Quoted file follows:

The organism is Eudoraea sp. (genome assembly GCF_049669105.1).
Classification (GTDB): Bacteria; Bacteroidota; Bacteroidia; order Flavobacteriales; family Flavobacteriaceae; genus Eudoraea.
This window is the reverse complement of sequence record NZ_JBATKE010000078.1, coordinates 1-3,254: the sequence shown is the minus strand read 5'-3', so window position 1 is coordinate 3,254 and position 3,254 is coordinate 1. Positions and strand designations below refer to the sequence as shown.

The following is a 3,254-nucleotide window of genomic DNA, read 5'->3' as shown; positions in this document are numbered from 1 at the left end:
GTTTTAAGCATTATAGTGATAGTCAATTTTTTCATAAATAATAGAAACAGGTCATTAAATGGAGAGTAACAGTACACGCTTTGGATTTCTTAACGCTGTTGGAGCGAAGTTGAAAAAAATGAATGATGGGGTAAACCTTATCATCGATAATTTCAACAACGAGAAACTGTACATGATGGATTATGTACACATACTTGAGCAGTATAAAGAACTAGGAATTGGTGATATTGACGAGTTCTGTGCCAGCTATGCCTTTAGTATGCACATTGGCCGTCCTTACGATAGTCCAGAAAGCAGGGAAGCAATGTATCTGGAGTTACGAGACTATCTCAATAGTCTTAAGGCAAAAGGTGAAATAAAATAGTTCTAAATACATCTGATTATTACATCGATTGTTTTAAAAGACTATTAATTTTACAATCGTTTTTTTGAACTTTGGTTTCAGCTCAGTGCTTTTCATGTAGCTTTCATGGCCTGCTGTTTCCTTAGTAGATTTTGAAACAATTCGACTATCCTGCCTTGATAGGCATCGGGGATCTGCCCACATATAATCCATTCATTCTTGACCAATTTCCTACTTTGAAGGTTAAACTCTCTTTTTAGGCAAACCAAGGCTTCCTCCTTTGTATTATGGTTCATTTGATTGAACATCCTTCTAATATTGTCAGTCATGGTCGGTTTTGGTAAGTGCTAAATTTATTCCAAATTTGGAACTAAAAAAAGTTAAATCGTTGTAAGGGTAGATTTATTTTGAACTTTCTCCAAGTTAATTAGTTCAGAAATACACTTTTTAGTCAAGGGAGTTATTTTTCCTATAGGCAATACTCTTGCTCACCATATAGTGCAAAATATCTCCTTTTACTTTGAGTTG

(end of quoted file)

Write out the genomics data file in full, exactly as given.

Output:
The organism is Eudoraea sp. (genome assembly GCF_049669105.1).
Classification (GTDB): Bacteria; Bacteroidota; Bacteroidia; order Flavobacteriales; family Flavobacteriaceae; genus Eudoraea.
This window is the reverse complement of sequence record NZ_JBATKE010000078.1, coordinates 1-3,254: the sequence shown is the minus strand read 5'-3', so window position 1 is coordinate 3,254 and position 3,254 is coordinate 1. Positions and strand designations below refer to the sequence as shown.

The following is a 3,254-nucleotide window of genomic DNA, read 5'->3' as shown; positions in this document are numbered from 1 at the left end:
GTTTTAAGCATTATAGTGATAGTCAATTTTTTCATAAATAATAGAAACAGGTCATTAAATGGAGAGTAACAGTACACGCTTTGGATTTCTTAACGCTGTTGGAGCGAAGTTGAAAAAAATGAATGATGGGGTAAACCTTATCATCGATAATTTCAACAACGAGAAACTGTACATGATGGATTATGTACACATACTTGAGCAGTATAAAGAACTAGGAATTGGTGATATTGACGAGTTCTGTGCCAGCTATGCCTTTAGTATGCACATTGGCCGTCCTTACGATAGTCCAGAAAGCAGGGAAGCAATGTATCTGGAGTTACGAGACTATCTCAATAGTCTTAAGGCAAAAGGTGAAATAAAATAGTTCTAAATACATCTGATTATTACATCGATTGTTTTAAAAGACTATTAATTTTACAATCGTTTTTTTGAACTTTGGTTTCAGCTCAGTGCTTTTCATGTAGCTTTCATGGCCTGCTGTTTCCTTAGTAGATTTTGAAACAATTCGACTATCCTGCCTTGATAGGCATCGGGGATCTGCCCACATATAATCCATTCATTCTTGACCAATTTCCTACTTTGAAGGTTAAACTCTCTTTTTAGGCAAACCAAGGCTTCCTCCTTTGTATTATGGTTCATTTGATTGAACATCCTTCTAATATTGTCAGTCATGGTCGGTTTTGGTAAGTGCTAAATTTATTCCAAATTTGGAACTAAAAAAAGTTAAATCGTTGTAAGGGTAGATTTATTTTGAACTTTCTCCAAGTTAATTAGTTCAGAAATACACTTTTTAGTCAAGGGAGTTATTTTTCCTATAGGCAATACTCTTGCTCACCATATAGTGCAAAATATCTCCTTTTACTTTGAGTTG